Our research is organized under three broad themes, Transport, Ecosystems, and Modeling. The objective of the Transport effort is to clarify the basic on-shore/off-shore transport mechanisms of the Big Bend Region. The objectives of the Ecosystems research are to examine the role of primary productivity in sustaining the regional ecosystems and the geospatial and trophic interactions that support productivity in economically important reef fish, using gag as a model species. Relative to the latter, we focus on (1) the effect of climate variability on the growth rate and diet of early juvenile gag in seagrass bed nursery grounds, and (2) trophic linkages that occur between seagrass-bed-derived forage species and offshore production of gag in the shelf-edge environment. We also are investigating (3) the geospatial linkage between juvenile gag primary nursery habitat (seagrass meadows) and secondary nursery habitat (shallow water reefs) as staging areas for recruitment to adult populations offshore, consistent with an ecosystem-based management approach for reef fish species. The Modeling component provides broader views of the regional dynamics and incorporates the observations within a single dynamically coherent picture that relates physical dynamics to biological productivity.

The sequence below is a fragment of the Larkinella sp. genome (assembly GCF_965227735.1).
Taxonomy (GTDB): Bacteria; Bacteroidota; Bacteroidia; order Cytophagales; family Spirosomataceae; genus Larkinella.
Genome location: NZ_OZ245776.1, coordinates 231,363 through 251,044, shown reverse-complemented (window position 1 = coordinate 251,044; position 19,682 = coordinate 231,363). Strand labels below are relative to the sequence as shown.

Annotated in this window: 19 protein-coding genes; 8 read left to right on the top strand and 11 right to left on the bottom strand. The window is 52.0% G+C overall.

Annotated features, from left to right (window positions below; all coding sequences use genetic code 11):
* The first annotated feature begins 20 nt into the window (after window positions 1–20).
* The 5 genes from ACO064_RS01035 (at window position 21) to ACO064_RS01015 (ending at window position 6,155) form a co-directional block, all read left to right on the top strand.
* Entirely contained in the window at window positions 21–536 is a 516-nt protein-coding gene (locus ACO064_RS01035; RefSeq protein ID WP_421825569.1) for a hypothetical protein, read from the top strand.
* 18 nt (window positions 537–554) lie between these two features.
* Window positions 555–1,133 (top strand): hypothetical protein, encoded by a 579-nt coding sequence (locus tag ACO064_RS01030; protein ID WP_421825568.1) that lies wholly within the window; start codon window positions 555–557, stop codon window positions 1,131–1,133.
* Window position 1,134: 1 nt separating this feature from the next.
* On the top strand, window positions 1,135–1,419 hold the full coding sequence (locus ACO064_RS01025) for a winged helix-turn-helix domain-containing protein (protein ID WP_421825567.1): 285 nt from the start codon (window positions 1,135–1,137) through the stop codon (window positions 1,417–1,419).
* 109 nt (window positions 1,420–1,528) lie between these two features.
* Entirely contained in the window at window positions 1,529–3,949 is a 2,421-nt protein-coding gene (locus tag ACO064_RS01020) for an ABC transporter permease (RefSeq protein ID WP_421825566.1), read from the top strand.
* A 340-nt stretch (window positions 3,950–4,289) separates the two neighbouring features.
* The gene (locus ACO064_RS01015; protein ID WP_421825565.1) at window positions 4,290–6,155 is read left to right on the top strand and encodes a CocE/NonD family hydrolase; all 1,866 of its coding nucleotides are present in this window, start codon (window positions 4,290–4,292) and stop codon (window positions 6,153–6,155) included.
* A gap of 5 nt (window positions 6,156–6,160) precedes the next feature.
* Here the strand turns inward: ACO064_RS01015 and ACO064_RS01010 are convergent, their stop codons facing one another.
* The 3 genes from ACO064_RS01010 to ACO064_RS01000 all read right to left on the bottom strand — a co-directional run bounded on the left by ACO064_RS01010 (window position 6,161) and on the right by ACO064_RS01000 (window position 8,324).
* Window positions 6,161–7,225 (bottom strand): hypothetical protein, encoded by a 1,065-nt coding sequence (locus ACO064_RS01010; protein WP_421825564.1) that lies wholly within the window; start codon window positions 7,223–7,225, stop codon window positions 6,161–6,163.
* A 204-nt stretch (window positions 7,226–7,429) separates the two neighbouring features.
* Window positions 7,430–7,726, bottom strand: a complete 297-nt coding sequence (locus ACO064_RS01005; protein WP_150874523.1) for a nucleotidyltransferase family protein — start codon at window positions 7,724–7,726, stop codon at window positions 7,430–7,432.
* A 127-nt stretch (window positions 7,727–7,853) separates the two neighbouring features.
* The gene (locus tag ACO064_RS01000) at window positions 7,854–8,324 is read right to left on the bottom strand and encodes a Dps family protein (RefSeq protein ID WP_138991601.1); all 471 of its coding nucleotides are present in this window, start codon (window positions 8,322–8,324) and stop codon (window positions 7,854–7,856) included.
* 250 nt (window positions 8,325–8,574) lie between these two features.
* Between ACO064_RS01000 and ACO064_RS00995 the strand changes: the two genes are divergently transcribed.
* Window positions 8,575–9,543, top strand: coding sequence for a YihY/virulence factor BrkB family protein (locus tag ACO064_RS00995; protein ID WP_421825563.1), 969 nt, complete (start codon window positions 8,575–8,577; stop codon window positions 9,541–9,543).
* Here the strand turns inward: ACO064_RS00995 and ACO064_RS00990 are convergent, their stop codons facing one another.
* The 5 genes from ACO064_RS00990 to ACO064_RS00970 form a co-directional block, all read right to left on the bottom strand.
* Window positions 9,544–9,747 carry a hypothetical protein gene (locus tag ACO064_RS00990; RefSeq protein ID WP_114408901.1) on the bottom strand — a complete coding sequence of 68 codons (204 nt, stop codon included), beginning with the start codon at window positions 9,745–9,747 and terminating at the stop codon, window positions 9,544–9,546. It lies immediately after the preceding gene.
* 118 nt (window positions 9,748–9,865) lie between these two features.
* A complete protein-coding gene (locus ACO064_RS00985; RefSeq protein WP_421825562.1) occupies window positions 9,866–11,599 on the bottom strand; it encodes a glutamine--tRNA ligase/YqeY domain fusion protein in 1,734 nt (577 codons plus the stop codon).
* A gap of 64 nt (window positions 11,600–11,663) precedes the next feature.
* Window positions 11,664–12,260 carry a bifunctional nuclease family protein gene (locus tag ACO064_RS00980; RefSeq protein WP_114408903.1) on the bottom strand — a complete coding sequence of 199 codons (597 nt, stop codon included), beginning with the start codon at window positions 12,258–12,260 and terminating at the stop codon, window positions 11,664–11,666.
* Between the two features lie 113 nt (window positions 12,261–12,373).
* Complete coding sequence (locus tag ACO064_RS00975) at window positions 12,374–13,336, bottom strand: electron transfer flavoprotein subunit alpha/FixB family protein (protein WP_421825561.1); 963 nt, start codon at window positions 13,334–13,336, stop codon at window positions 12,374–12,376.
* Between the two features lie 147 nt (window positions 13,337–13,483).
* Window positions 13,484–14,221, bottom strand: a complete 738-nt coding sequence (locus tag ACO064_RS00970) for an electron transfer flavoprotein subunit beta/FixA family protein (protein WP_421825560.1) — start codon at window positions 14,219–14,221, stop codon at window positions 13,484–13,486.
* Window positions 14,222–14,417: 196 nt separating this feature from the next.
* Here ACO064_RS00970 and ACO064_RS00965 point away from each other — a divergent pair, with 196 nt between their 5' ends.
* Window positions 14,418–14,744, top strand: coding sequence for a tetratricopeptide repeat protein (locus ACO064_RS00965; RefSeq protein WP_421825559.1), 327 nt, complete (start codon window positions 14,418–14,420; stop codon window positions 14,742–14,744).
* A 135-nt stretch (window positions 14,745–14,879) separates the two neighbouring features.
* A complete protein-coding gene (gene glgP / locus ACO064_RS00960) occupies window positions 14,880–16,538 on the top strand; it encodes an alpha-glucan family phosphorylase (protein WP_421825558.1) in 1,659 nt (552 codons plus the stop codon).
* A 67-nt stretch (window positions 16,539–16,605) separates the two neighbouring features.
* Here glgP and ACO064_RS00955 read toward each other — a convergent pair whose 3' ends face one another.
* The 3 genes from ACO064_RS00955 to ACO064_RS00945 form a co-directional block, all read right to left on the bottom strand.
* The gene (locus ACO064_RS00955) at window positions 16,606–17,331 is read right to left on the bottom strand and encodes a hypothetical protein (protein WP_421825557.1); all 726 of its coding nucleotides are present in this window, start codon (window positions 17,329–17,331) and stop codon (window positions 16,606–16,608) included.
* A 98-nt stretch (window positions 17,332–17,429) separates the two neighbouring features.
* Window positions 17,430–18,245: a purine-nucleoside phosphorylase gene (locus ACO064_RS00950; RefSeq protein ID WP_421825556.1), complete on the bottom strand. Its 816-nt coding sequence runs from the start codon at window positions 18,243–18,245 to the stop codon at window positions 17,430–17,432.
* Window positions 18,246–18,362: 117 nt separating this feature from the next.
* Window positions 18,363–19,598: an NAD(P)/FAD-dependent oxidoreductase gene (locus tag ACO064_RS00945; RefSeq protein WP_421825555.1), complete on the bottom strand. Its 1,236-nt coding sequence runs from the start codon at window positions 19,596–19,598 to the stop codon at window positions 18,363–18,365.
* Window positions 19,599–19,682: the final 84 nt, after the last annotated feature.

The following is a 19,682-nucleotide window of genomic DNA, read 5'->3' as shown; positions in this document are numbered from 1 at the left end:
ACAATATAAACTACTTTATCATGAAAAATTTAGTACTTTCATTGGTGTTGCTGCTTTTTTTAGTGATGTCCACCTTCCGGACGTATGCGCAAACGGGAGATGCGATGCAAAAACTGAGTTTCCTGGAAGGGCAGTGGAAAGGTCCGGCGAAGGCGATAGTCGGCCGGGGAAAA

Our outreach efforts include providing public data access from the instrumentation at K-tower, participating in educational forums with both community and research groups, and conducting workshops for teachers at the FSU Coastal & Marine Laboratory. We also participate with ongoing climate change forums and actively engage our legislative representatives to ensure their awareness of issues critical to the Northern Gulf of Mexico.